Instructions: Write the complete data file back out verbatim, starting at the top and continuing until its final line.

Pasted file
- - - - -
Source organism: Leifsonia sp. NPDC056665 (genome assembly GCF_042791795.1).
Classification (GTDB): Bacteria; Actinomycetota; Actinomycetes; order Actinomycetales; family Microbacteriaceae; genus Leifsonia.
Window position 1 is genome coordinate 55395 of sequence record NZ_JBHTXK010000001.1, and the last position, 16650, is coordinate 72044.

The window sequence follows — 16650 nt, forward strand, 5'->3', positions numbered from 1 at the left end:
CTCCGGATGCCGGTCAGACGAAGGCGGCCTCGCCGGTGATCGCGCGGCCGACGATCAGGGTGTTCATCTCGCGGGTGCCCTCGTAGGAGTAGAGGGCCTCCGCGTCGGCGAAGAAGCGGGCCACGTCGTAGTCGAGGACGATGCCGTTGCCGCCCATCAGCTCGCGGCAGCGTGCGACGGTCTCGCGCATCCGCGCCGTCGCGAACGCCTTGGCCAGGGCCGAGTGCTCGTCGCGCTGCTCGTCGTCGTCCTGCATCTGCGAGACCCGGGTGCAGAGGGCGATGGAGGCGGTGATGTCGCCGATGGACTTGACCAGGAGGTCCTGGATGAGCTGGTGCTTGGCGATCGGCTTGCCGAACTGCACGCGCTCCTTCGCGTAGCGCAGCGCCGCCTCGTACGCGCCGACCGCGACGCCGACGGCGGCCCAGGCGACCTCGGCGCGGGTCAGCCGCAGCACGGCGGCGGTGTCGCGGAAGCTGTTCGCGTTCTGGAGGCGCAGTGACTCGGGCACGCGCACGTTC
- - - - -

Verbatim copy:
Source organism: Leifsonia sp. NPDC056665 (genome assembly GCF_042791795.1).
Classification (GTDB): Bacteria; Actinomycetota; Actinomycetes; order Actinomycetales; family Microbacteriaceae; genus Leifsonia.
Window position 1 is genome coordinate 55395 of sequence record NZ_JBHTXK010000001.1, and the last position, 16650, is coordinate 72044.

The window sequence follows — 16650 nt, forward strand, 5'->3', positions numbered from 1 at the left end:
CTCCGGATGCCGGTCAGACGAAGGCGGCCTCGCCGGTGATCGCGCGGCCGACGATCAGGGTGTTCATCTCGCGGGTGCCCTCGTAGGAGTAGAGGGCCTCCGCGTCGGCGAAGAAGCGGGCCACGTCGTAGTCGAGGACGATGCCGTTGCCGCCCATCAGCTCGCGGCAGCGTGCGACGGTCTCGCGCATCCGCGCCGTCGCGAACGCCTTGGCCAGGGCCGAGTGCTCGTCGCGCTGCTCGTCGTCGTCCTGCATCTGCGAGACCCGGGTGCAGAGGGCGATGGAGGCGGTGATGTCGCCGATGGACTTGACCAGGAGGTCCTGGATGAGCTGGTGCTTGGCGATCGGCTTGCCGAACTGCACGCGCTCCTTCGCGTAGCGCAGCGCCGCCTCGTACGCGCCGACCGCGACGCCGACGGCGGCCCAGGCGACCTCGGCGCGGGTCAGCCGCAGCACGGCGGCGGTGTCGCGGAAGCTGTTCGCGTTCTGGAGGCGCAGTGACTCGGGCACGCGCACGTTC